Consequently, in 1935, the Union government appointed a commission of inquiry to probe the state of the local wattle Industry. Emanating from this inquiry, compulsory government grading of all wattle bark exported from South Africa was introduced in 1937 and the Wattle Bark Millers and Exporters Association, which had been formed in July 1936, gave its full co-operation to the scheme.
As with World War I, it soon became evident that Forestal, still the owners of NTE, would play an essential role in supply, and wattle extract in reality became the only tanning materials available to the Allies in considerable tonnages, with the exception perhaps of Quebracho to the US.
From 1939 to 1945 the price of wattle rose by 24%. In the UK a government subsidy was introduced to cover the difference between the purchase and fixed selling price of tanning materials to the consumer; this made it possible to maintain a low and even figure for the finished products. However this put a drain on the country’s financial resources, so its government favoured the use of vegetable tanning extracts.
In 1945, Biggs decided to resign due to ill health, though he stayed on as adviser to the East African and Southern Rhodesian concerns until 1950. In his place, Sidney Clegg, NTE’s manager since 1934, was made general manager on July 1 1945, and a year later appointed managing director.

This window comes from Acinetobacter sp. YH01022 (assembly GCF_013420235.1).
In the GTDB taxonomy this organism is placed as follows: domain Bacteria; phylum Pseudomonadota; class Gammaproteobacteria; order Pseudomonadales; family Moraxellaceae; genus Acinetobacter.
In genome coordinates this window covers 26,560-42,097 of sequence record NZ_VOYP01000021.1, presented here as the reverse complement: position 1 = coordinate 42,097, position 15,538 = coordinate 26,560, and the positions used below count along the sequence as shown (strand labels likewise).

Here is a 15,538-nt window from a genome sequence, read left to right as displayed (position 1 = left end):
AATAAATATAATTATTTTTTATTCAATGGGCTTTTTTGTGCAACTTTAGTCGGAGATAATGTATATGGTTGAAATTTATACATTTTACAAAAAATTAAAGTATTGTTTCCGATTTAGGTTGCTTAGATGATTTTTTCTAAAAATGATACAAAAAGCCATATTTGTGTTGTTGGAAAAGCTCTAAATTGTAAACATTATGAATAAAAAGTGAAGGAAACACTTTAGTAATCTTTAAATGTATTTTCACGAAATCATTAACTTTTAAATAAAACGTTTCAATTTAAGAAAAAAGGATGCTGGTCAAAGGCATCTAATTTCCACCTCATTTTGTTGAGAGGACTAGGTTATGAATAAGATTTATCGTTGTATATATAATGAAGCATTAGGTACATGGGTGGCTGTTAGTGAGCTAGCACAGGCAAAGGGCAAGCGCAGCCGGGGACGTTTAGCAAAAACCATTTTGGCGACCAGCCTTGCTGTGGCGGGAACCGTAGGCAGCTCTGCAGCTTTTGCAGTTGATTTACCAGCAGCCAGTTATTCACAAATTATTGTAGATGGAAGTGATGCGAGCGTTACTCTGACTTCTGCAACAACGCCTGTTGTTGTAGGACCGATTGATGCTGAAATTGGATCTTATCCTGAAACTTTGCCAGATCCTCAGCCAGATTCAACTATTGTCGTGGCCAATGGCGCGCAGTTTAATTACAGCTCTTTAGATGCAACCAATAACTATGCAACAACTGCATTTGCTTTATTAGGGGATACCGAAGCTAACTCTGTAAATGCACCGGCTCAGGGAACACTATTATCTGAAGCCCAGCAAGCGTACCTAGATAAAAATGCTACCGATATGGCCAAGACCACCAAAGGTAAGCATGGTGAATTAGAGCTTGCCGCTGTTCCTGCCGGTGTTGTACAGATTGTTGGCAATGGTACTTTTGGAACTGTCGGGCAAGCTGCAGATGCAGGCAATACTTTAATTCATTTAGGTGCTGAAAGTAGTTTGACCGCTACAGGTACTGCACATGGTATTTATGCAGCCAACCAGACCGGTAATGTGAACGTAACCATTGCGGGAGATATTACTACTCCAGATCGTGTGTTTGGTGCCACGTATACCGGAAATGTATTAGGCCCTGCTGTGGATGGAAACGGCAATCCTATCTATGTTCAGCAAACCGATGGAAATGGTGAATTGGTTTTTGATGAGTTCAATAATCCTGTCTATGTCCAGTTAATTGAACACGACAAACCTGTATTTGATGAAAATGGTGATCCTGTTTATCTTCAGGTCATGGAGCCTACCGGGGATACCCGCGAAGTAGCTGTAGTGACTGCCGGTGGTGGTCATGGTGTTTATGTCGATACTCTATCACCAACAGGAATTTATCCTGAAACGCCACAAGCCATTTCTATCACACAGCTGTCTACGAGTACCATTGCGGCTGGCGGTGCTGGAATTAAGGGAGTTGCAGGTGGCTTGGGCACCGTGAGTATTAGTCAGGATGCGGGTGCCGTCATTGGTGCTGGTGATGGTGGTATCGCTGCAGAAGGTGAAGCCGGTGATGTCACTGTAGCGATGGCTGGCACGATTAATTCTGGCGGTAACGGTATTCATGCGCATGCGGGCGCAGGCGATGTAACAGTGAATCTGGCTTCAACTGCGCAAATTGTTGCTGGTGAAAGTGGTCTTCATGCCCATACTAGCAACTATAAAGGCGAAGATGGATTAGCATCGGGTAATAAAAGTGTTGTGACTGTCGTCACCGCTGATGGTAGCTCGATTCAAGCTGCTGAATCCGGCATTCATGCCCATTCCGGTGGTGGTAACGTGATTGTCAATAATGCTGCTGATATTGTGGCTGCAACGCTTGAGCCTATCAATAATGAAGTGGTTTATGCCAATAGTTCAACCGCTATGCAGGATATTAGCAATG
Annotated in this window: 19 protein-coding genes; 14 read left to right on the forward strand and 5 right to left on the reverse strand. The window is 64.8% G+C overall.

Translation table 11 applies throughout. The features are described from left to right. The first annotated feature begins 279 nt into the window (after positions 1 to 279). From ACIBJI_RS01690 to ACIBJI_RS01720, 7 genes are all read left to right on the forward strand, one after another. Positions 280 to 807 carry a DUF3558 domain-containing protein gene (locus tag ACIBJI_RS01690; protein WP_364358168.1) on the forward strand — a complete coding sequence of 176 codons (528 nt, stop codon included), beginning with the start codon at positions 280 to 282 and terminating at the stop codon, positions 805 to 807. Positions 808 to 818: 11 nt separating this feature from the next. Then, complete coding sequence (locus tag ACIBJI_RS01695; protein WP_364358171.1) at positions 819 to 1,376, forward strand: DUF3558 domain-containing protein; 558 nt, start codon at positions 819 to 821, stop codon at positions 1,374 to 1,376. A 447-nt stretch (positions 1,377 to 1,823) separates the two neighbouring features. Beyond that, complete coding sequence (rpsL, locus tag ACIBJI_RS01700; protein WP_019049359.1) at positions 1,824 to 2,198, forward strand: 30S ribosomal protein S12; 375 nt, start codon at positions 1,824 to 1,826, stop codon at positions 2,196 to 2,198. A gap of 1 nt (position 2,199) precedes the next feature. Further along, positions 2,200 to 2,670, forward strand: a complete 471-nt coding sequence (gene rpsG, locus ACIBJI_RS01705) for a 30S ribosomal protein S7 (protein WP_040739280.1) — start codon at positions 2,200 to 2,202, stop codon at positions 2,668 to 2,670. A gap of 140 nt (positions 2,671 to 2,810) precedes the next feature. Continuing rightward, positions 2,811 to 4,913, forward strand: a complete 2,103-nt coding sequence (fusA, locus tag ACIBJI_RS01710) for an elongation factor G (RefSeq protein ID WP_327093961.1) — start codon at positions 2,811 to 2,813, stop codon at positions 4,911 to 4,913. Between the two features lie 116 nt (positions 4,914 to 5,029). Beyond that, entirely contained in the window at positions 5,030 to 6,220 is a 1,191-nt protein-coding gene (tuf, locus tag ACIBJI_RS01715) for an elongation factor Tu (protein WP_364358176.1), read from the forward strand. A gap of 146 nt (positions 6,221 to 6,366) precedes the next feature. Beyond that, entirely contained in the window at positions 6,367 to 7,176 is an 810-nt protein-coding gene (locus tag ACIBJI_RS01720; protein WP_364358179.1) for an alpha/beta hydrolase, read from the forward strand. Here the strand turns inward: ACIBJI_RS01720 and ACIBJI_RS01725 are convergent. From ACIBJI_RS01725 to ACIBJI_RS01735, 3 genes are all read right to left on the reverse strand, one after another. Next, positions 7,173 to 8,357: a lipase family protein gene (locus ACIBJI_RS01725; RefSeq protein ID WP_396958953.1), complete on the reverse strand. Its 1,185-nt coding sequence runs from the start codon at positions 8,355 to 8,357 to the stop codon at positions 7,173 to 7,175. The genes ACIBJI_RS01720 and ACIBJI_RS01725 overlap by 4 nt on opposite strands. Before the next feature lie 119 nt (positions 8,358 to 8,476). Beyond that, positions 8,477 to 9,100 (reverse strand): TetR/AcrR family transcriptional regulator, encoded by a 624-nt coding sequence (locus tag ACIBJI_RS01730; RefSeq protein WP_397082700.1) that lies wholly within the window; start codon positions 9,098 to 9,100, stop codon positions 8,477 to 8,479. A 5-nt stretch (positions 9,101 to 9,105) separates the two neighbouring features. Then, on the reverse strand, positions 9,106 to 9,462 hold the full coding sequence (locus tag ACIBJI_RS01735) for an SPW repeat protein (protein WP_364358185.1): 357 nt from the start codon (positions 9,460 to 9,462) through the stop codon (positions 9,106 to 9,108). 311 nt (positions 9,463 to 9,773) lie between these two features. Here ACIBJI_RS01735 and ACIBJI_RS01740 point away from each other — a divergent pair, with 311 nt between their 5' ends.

When the war ended price control was relaxed and the greatly increased demand for tanning materials brought about by post-war stockpiling, especially in countries which had been under German occupation, caused a rapid rise in wattle bark and extract prices and by 1951, the price of wattle bark had reached its highest recorded level up to that time.
By 1947 NTE production had reached the record level of 56 000 tons per annum, and by 1949, 68 000 tons per annum at £40 per ton, making it the world’s cheapest and most popular vegetable tanning extract.
In August 1954 the entire hectares under wattle was about 242 400ha and in 1956, 283 000ha. It was also during this period that the Hermannsburg factory was built, initially as a two-unit factory processing about 150t of bark per day.
By 1952 NTE was regarded as the Forestal Group’s principal profit earner, and during the period 1947 to 1954, the share capital of the South African company was increased from £1m to £5.4m, representing mainly profits “ploughed” back into group assets.
With the increased demand for wattle extract during and after the war, the NTE board decided to expand its property division. In addition, NTE also controlled three wattle growing subsidiary companies, namely Murchison Plains Black Wattle Company, Alfredia Wattle Company and the Ihluku Wattle Company, which between them owned 6 250 ha, 83% of which was under wattle, all three supplying the Paddock factory.
Under the stimulus of these good times, many established growers expanded their wattle hectares and speculators purchased vacant land wherever it was found and planted wattle. The result of this huge afforestation was to increase wattle not only in Natal but also in other parts of the country.